The Sapphire Reserve card turned 1 last week and people who applied for it last August will soon be facing a $450 annual fee.
It was reported last month that Chase is getting nervous about how much money they are losing on the Sapphire Reserve card and that they were looking for ways to cut costs.
Of course, if Chase cuts valuable benefits from the card, then people will just bail on it and the losses will become a self-fulfilling prophecy. There is a long payback period as Chase offered 100,000 points (worth at least $1,500 in travel) plus $300 in annual travel credits, so they need customers to keep their card for a long time in order to turn a profit. Some 10% to 40% of premium credit cards are cancelled annually, and if the Sapphire Reserve winds up on the higher end of that range, it will cost Chase a fortune.
AMEX quickly devalued their 50% points rebate on the Business Platinum card and will likely face many canceled cards when that benefit ends.
The last Sapphire cut only affected new cardholders as it switched the annual travel credit from a calendar year to a cardmember year. Existing cardholders were grandfathered into the calendar year credit, which was more costly for Chase as you could easily get $600 in travel credits during your first cardmembership year.
Chase has just announced a new policy, likely targeting those who were thinking of applying for a Sapphire Preferred card and closing their Sapphire Reserve card. Effective immediately, Chase is considering all Sapphire cards to be part of the same family. That includes the regular Sapphire, the Sapphire Preferred, and the Sapphire Reserve.
That means you can no longer receive the bonus on any Sapphire card if you have received a bonus on any Sapphire card within the past 24 months.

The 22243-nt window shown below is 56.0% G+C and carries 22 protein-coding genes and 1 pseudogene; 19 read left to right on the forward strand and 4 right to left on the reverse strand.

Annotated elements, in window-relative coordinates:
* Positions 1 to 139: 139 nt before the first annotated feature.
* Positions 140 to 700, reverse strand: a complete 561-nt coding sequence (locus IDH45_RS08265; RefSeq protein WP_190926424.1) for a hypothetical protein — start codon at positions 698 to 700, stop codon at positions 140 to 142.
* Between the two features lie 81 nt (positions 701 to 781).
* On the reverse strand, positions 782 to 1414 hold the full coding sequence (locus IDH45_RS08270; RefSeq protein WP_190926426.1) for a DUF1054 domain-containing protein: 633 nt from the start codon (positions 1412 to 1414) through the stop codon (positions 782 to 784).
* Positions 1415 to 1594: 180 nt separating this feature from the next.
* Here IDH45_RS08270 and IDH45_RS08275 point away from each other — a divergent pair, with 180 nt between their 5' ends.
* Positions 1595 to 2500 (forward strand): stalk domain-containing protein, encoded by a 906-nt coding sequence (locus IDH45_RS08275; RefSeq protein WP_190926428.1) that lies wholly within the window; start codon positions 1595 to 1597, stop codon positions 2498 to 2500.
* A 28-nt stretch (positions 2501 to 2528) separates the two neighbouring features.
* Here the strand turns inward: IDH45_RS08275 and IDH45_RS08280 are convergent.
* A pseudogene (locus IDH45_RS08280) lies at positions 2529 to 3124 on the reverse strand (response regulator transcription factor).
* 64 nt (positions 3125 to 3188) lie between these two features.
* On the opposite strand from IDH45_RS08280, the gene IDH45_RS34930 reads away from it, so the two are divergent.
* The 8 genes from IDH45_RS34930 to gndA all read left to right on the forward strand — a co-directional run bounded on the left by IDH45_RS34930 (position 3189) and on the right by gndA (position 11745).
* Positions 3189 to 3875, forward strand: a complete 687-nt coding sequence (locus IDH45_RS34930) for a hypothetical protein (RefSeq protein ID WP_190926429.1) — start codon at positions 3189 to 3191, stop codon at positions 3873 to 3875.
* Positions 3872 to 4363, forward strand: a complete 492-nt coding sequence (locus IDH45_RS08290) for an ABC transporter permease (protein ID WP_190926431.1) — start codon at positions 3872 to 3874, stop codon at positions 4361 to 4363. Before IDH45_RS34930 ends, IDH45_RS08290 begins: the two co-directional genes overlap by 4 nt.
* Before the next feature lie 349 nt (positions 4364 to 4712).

It also means you can’t get approved for any Sapphire card if you currently have one open.
Previously each Sapphire card flavor was considered its own product.
Chase may even enforce this by not allowing you to be approved for any Sapphire card if you’ve received a bonus on any Sapphire card in the past 24 months, but that’s not clear at this point.
The good news is that you can still make a product change between Freedom, Freedom Unlimited, Sapphire, Sapphire Preferred, and Sapphire Reserve cards. However you don’t earn any signup points for upgrades or downgrades.
So for example, if you have a Sapphire Preferred and it has been more than 24 months since you earned the bonus on it, you can downgrade that to a Freedom or Freedom Unlimited and then apply for and receive a bonus on a new Sapphire card. You’ll want to wait a couple days until the logo on your Chase.com account changes from Sapphire to a Freedom logo.
You can view credit card offers by hovering over the “Credit Cards” tab. You can then click on “Credit Cards From All Banks“ to find card offers via the logo of the bank you’re looking for.
The big question that has to be answered is will people keep their Sapphire Reserve card open?
The benefits are pretty strong. The annual $300 travel credit means that the effective annual fee is just $150 for most people as the travel categories are extremely broad.
In return you get:
- Free Global Entry/Pre-Check membership.
- 3 points per dollar on all dining and travel.
- Priority Pass lounge membership with unlimited free guests.
- Sapphire Reserve cardholders can redeem Chase points earned from any card at a value of 1.5 cents each towards airfare, car rentals, hotels, and activities.
- Roadside assistance
- Travel insurance, trip delay insurance, and much more
- Many more benefits as outlined in this post.
I’d say that’s a very good value for a $150 annual fee and plan on keeping my card open, but feel free to share your thoughts on the new rule and about whether you’ll keep your card open in the comments.